Richard Wolffe in The Guardian:
Writing from a Birmingham jail, Martin Luther King Jr famously told his anxious fellow clergymen that his non-violent protests would force those in power to negotiate for racial justice. “The time is always ripe to do right,” he wrote. On an early summer evening, two generations later, Donald Trump walked out of the White House, where he’d been hiding in a bunker. Military police had just fired teargas and flash grenades at peaceful protesters to clear his path, so that he could wave a bible in front of a boarded church. For Trump, the time is always ripe to throw kerosene on his own dumpster fire. In the week since George Floyd was killed by Minneapolis police officers, Trump has watched and tweeted helplessly as the nation he pretends to lead has reached its breaking point. After decades of supposedly legal police beatings and murders, the protests have swept America’s cities more quickly than even coronavirus. This is no coincidence of timing. In other crises, in other eras, there have been presidents who understood their most basic duty: to calm the violence and protect the people. In this crisis, however, we have a president who built his entire political career as a gold-painted tower to incite violence.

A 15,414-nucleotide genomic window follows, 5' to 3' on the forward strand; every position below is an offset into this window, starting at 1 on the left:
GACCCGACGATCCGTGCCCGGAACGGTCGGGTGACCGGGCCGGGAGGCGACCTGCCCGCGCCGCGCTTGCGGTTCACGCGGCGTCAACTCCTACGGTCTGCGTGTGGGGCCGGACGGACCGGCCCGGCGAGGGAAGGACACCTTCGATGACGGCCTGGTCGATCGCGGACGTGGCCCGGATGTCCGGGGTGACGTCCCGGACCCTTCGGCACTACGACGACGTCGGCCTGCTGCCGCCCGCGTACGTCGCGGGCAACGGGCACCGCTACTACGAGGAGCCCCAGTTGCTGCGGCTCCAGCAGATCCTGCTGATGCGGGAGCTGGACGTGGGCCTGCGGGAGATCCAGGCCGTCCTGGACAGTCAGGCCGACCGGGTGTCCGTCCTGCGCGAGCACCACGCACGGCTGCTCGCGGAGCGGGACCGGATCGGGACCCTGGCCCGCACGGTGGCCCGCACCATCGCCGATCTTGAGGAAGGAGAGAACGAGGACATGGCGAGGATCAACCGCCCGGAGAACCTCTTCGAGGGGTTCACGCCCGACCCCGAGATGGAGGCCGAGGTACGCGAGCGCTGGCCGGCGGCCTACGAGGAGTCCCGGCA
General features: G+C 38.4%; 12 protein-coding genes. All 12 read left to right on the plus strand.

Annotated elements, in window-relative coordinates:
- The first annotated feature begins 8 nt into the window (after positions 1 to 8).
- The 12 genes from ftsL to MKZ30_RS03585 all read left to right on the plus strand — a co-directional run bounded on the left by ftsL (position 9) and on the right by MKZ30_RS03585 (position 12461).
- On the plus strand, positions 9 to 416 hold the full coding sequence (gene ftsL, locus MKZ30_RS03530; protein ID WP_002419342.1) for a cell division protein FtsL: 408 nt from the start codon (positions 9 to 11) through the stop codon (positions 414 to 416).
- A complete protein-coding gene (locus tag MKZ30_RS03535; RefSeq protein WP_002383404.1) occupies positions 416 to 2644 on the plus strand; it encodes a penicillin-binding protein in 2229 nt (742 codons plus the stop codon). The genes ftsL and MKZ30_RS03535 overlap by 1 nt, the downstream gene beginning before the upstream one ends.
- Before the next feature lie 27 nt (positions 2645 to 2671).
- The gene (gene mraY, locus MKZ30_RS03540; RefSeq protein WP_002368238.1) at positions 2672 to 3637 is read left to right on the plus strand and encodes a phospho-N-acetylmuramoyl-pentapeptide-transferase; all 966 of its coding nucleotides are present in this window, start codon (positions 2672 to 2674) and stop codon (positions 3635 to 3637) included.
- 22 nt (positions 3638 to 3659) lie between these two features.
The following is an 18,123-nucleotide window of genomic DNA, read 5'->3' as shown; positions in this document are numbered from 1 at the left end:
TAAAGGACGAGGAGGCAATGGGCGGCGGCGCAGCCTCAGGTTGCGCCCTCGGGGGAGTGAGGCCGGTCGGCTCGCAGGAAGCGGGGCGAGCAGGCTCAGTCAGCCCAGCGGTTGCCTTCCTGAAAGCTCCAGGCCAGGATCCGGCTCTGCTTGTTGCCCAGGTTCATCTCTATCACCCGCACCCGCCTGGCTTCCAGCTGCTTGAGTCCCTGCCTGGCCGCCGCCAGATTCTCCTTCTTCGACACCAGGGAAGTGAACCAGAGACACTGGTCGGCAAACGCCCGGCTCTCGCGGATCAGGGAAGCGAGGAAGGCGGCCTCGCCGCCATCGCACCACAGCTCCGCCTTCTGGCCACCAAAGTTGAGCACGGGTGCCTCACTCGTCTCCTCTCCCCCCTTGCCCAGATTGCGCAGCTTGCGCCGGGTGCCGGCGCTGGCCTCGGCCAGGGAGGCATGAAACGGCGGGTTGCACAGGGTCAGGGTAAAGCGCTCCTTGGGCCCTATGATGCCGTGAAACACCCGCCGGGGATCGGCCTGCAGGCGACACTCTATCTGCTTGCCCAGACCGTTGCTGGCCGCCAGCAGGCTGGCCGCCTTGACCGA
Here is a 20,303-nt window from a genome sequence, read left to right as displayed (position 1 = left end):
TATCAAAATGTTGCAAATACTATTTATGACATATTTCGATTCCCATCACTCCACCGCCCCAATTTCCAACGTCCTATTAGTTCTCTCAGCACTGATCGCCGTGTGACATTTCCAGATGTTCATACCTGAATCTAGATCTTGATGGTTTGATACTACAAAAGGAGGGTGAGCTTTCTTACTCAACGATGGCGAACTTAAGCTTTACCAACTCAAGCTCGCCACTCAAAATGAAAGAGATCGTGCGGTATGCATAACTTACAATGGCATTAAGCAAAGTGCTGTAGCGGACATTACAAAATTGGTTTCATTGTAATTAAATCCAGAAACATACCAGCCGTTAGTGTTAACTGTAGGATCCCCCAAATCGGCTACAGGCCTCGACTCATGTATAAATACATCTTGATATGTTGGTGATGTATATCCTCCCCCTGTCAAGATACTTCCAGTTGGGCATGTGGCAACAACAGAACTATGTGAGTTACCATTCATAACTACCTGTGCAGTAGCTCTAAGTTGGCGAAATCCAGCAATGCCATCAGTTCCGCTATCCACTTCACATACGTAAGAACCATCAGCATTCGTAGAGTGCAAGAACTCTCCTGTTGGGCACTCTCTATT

We were told, by Trump’s supporters four years ago, that we should have taken him seriously but not literally. As it happened, it was entirely appropriate to take him literally, as a serious threat to the rule of law. During his 2016 campaign, he encouraged his supporters to assault protesters. “Knock the crap out of them, would you? Seriously, OK,” he said on the day of the Iowa caucuses. “I promise you I will pay for the legal fees.” Later in Las Vegas, he said the security guards were too gentle with another protester. “I’d like to punch him in the face,” he said. Sure enough, a protester was sucker-punched on his way out of a rally the following month. No wonder Trump was sued for incitement to riot by three protesters who were assaulted as they left one of his rallies in Kentucky. The case ultimately failed, but only after a judge ruled that Trump recklessly incited violence against an African-American woman by a crowd that included known members of hate groups.
So when he stood, as president, and told a crowd of police officers to be violent with arrested citizens, it wasn’t some weird joke or misstatement, no matter what his aides claimed afterwards. “When you see these thugs being thrown into the back of a paddy wagon, you just see ’em thrown in, rough, I said, ‘Please don’t be too nice.’